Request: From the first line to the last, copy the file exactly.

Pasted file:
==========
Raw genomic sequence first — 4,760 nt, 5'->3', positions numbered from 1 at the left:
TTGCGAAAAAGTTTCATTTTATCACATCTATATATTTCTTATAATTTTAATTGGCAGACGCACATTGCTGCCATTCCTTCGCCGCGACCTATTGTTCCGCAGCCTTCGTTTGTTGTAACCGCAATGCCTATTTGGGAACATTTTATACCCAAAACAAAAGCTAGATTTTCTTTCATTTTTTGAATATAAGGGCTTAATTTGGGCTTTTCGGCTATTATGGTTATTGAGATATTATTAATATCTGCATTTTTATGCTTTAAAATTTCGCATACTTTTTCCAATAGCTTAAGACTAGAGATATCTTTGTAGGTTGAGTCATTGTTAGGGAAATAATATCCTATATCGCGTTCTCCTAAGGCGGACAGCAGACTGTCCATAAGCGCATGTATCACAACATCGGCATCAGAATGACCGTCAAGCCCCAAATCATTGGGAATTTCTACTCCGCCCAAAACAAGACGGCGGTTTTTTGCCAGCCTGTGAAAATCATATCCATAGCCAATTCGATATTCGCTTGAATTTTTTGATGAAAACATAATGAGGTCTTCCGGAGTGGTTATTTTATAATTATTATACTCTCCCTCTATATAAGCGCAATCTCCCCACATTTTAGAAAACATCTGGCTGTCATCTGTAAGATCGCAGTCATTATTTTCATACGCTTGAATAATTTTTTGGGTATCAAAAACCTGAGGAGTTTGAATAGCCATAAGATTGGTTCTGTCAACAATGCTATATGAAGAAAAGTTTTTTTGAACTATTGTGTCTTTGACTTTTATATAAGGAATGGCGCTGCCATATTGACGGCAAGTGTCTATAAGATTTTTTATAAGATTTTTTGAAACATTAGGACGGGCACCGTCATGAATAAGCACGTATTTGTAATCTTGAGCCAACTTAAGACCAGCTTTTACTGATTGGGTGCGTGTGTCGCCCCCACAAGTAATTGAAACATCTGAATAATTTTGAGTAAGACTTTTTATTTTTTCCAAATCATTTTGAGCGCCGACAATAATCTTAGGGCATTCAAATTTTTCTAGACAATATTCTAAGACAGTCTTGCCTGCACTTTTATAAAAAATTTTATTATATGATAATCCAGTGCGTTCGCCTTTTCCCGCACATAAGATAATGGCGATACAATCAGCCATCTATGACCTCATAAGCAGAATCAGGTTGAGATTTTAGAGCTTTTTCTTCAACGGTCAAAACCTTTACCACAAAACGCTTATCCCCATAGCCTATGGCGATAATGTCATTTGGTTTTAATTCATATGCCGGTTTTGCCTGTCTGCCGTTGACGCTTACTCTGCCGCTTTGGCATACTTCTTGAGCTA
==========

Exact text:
Raw genomic sequence first — 4,760 nt, 5'->3', positions numbered from 1 at the left:
TTGCGAAAAAGTTTCATTTTATCACATCTATATATTTCTTATAATTTTAATTGGCAGACGCACATTGCTGCCATTCCTTCGCCGCGACCTATTGTTCCGCAGCCTTCGTTTGTTGTAACCGCAATGCCTATTTGGGAACATTTTATACCCAAAACAAAAGCTAGATTTTCTTTCATTTTTTGAATATAAGGGCTTAATTTGGGCTTTTCGGCTATTATGGTTATTGAGATATTATTAATATCTGCATTTTTATGCTTTAAAATTTCGCATACTTTTTCCAATAGCTTAAGACTAGAGATATCTTTGTAGGTTGAGTCATTGTTAGGGAAATAATATCCTATATCGCGTTCTCCTAAGGCGGACAGCAGACTGTCCATAAGCGCATGTATCACAACATCGGCATCAGAATGACCGTCAAGCCCCAAATCATTGGGAATTTCTACTCCGCCCAAAACAAGACGGCGGTTTTTTGCCAGCCTGTGAAAATCATATCCATAGCCAATTCGATATTCGCTTGAATTTTTTGATGAAAACATAATGAGGTCTTCCGGAGTGGTTATTTTATAATTATTATACTCTCCCTCTATATAAGCGCAATCTCCCCACATTTTAGAAAACATCTGGCTGTCATCTGTAAGATCGCAGTCATTATTTTCATACGCTTGAATAATTTTTTGGGTATCAAAAACCTGAGGAGTTTGAATAGCCATAAGATTGGTTCTGTCAACAATGCTATATGAAGAAAAGTTTTTTTGAACTATTGTGTCTTTGACTTTTATATAAGGAATGGCGCTGCCATATTGACGGCAAGTGTCTATAAGATTTTTTATAAGATTTTTTGAAACATTAGGACGGGCACCGTCATGAATAAGCACGTATTTGTAATCTTGAGCCAACTTAAGACCAGCTTTTACTGATTGGGTGCGTGTGTCGCCCCCACAAGTAATTGAAACATCTGAATAATTTTGAGTAAGACTTTTTATTTTTTCCAAATCATTTTGAGCGCCGACAATAATCTTAGGGCATTCAAATTTTTCTAGACAATATTCTAAGACAGTCTTGCCTGCACTTTTATAAAAAATTTTATTATATGATAATCCAGTGCGTTCGCCTTTTCCCGCACATAAGATAATGGCGATACAATCAGCCATCTATGACCTCATAAGCAGAATCAGGTTGAGATTTTAGAGCTTTTTCTTCAACGGTCAAAACCTTTACCACAAAACGCTTATCCCCATAGCCTATGGCGATAATGTCATTTGGTTTTAATTCATATGCCGGTTTTGCCTGTCTGCCGTTGACGCTTACTCTGCCGCTTTGGCATACTTCTTGAGCTA